Most Recent Customer Reviews
Great Book. Good information if your learning the business.Published 10 months ago by Jeff Patterson
Interesting read even if you never have a salable script. I enjoyed reading it. Recommended.Published 12 months ago by Scott FS
The author does a fine job of collecting various interviews with successful screenwriters who explain the in's and out's of the struggles and (occasional) triumphs of being a... Read morePublished 15 months ago by R. Trapp
Not what I expected. I thought it would be more guidelines of how the writer's got started and tips.Published 18 months ago by Victoria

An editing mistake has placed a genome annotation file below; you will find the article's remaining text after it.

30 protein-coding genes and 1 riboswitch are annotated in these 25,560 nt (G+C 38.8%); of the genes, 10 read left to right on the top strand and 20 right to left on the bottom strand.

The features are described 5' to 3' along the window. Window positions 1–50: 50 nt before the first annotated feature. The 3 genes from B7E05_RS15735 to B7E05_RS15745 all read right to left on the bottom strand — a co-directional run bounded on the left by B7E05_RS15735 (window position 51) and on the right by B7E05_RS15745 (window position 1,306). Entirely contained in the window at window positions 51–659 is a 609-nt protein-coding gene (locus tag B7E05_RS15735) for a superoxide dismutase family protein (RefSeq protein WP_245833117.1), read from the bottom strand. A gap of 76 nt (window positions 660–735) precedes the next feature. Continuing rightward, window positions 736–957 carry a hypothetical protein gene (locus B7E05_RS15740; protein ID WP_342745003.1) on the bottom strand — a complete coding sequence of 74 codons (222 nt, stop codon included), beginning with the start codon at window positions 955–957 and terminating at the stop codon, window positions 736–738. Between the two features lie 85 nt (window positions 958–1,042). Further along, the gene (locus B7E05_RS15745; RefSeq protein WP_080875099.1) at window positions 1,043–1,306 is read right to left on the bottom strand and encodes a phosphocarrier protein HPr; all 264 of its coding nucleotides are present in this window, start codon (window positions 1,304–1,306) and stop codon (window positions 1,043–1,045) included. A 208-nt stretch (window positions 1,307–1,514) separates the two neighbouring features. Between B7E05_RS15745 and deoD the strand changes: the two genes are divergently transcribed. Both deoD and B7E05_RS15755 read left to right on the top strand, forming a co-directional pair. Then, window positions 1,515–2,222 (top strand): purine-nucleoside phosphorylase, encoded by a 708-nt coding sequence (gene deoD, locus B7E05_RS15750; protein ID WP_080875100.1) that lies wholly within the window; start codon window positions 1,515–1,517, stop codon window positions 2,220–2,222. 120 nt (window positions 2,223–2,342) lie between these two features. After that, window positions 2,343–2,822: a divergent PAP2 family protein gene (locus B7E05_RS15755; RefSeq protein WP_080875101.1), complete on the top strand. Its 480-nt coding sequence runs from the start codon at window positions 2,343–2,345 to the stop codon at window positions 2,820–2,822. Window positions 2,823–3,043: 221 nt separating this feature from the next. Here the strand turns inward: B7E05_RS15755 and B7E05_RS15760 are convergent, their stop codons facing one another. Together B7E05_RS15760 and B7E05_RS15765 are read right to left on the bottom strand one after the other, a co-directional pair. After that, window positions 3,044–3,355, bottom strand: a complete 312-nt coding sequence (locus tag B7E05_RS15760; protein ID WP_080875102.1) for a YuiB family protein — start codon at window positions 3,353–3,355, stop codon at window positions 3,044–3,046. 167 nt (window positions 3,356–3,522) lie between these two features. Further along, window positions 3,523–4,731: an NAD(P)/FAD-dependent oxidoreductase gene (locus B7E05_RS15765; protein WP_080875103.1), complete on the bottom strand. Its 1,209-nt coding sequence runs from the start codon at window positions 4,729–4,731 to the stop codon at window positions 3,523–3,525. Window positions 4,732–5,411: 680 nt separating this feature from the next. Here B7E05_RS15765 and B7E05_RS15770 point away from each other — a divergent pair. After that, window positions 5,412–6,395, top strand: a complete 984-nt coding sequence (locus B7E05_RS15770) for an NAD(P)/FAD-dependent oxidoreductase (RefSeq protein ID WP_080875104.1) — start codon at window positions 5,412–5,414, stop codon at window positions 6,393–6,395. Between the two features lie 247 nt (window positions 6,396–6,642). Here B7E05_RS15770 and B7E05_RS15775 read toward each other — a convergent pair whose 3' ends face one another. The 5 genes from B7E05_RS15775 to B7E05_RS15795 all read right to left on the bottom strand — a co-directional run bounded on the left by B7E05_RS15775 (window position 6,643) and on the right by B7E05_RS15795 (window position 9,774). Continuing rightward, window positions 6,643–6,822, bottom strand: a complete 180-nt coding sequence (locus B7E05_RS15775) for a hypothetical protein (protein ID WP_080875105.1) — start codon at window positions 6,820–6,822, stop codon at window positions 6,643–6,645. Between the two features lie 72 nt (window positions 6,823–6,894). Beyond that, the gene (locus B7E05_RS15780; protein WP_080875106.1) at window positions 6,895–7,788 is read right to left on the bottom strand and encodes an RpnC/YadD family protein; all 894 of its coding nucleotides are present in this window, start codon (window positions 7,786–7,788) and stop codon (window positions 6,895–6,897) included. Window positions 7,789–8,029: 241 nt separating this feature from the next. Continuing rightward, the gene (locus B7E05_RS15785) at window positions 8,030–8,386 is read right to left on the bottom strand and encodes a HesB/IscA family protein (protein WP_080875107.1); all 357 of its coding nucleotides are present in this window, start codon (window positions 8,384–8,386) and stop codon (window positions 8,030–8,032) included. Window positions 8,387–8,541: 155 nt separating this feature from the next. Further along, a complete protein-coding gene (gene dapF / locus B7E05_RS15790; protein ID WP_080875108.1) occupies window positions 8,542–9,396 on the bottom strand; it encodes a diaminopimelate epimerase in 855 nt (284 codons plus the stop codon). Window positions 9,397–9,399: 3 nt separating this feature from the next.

Excellent advice on what not to do in writing a script, which I think is more than half the battle of just getting someone to read you first submissions.Published on November 29, 2013 by Rich Duisenberg
I ordered this book for daughter Karis who wants to be a director and screenwriter and simply loves this book. Read morePublished on July 13, 2013 by Susie
This is an excellent book for aspiring screenwriters or simply those of us who enjoy films. I will never look at a movie in the same way again after learning about the obstacles a... Read morePublished on October 14, 2012 by Looking at the Sea